Lots of dogs go through a “what’s in it for me?” stage (and this stage lasts longer in some dogs than others, right?). Mr. Hope is dancing around it right now, especially when I ask him to come into the house. Several of you asked about ways to handle it; not surprising, since most dogs aren’t like the Lassie on television and don’t automatically do what we want just because we love them.
Here are some of the things I’m doing right now to get Hope to come back into the house from the yard. Of course, “But I don’t wannnaaaaaa” is going to occur in different contexts, but many of the principles here apply to all situations, they just need modifying to fit the problem.
COMING IN MEANS GOING OUT Hope loves loves loves to be outside. He’d happily stay outside all day long if he could. So, sometimes, his reinforcement for coming inside is . . . wait for it . . . going outside. It’s the perfect example of the Premack Principle: using a high probability behavior to reinforce a low probability one. I can count on him always going outside (high probability) because he loves it there, so I can use that to reinforce him for coming inside (right now it’s a low probability that he’d do it on his own). That means that sometimes when he comes in when asked, I say Good Boy! and dash outside again for a few more minutes.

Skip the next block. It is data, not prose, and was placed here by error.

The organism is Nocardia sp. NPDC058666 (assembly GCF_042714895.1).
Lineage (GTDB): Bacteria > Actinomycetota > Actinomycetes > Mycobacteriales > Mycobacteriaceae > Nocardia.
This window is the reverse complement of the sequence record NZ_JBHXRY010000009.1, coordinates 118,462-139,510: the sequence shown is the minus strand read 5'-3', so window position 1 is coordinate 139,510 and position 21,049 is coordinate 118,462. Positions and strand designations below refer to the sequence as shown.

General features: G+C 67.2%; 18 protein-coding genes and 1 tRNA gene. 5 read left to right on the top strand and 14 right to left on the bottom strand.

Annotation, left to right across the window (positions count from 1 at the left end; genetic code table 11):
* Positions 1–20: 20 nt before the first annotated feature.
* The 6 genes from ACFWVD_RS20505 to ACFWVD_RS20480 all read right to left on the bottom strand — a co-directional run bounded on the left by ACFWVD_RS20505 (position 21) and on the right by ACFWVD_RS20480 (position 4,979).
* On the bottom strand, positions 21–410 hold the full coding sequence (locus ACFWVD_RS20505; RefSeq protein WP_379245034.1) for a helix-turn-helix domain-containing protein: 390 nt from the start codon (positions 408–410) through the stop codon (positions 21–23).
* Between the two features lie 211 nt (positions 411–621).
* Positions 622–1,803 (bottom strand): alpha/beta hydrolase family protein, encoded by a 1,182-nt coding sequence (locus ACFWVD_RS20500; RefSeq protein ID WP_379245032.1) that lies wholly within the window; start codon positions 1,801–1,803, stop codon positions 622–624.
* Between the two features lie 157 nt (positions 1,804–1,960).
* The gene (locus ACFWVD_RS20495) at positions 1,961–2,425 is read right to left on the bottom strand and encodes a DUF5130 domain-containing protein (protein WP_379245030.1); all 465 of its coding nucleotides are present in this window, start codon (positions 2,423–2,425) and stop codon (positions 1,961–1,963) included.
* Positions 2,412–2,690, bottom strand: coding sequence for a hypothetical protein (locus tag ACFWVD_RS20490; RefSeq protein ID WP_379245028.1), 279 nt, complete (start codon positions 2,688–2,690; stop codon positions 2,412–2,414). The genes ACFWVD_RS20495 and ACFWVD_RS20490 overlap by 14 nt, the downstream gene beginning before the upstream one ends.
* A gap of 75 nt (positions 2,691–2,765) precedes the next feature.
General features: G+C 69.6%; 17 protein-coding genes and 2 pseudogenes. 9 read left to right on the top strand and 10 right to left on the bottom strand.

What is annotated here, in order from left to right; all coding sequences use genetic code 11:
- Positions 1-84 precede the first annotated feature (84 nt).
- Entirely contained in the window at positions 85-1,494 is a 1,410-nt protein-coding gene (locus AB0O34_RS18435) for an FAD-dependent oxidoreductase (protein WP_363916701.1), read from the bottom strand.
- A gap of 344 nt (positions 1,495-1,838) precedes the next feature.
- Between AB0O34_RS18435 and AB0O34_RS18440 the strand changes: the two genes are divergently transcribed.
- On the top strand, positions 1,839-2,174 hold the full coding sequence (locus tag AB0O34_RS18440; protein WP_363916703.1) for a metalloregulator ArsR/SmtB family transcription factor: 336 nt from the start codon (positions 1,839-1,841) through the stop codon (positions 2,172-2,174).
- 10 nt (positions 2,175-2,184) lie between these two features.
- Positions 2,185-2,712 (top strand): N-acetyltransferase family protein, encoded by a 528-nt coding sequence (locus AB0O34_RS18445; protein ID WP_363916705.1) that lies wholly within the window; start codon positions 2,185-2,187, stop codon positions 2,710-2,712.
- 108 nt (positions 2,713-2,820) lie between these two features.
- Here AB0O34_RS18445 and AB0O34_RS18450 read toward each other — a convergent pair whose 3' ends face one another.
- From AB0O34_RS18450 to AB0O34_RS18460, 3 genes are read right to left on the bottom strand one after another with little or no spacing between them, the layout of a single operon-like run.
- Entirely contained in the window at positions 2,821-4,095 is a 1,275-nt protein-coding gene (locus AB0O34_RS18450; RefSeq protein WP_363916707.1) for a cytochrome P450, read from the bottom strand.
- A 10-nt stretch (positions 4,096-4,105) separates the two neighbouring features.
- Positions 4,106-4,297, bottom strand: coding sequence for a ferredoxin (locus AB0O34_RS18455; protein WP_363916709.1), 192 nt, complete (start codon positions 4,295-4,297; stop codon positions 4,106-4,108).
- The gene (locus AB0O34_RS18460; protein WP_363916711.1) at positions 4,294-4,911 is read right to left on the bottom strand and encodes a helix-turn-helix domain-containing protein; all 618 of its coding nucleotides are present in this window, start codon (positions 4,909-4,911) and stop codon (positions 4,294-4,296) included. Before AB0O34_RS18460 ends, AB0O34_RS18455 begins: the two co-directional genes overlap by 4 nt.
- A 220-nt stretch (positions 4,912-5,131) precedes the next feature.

JEALOUSY IS YOUR FRIEND This only works if there is some other living thing in your house that loves food or toys. But if you do, it’s powerful stuff. When Hope started pausing 20 feet away when I called him to come into the house, I began calling Willie and giving him a treat when he came. Will always comes when called, and I can give him a treat for coming and entering the house whenever I need to. As soon as Hope saw Willie getting a treat, he instantly came running, only to discover that treats are only available on a limited basis. “Oh, too bad” I say, with sincere sympathy. “You missed the treats this time!” Right now he isn’t getting a treat for coming to the door ‘late,’ but if he then enters the house I’ll give him a treat once he’s inside.